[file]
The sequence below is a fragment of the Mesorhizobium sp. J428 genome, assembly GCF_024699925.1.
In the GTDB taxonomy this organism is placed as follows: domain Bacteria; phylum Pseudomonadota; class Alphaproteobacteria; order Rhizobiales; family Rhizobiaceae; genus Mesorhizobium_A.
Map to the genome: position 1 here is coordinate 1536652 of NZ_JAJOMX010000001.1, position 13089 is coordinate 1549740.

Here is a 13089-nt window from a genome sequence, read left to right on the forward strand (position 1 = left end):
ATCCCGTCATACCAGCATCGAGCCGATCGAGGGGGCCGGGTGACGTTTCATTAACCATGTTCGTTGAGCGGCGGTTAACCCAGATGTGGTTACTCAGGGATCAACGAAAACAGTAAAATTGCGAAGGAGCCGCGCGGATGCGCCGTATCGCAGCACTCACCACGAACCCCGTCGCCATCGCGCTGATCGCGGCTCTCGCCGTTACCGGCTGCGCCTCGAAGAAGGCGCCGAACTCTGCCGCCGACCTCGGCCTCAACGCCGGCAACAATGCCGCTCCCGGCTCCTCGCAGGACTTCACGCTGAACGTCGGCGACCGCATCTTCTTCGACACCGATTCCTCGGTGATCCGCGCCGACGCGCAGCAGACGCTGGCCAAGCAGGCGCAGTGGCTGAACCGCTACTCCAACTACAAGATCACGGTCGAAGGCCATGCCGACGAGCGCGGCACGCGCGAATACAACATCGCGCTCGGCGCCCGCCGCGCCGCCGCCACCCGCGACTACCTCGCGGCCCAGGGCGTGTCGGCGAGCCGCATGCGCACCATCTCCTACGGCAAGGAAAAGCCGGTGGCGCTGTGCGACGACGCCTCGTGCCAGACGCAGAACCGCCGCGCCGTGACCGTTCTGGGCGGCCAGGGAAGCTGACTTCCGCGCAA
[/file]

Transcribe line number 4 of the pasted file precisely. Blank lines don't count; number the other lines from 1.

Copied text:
Here is a 13089-nt window from a genome sequence, read left to right on the forward strand (position 1 = left end):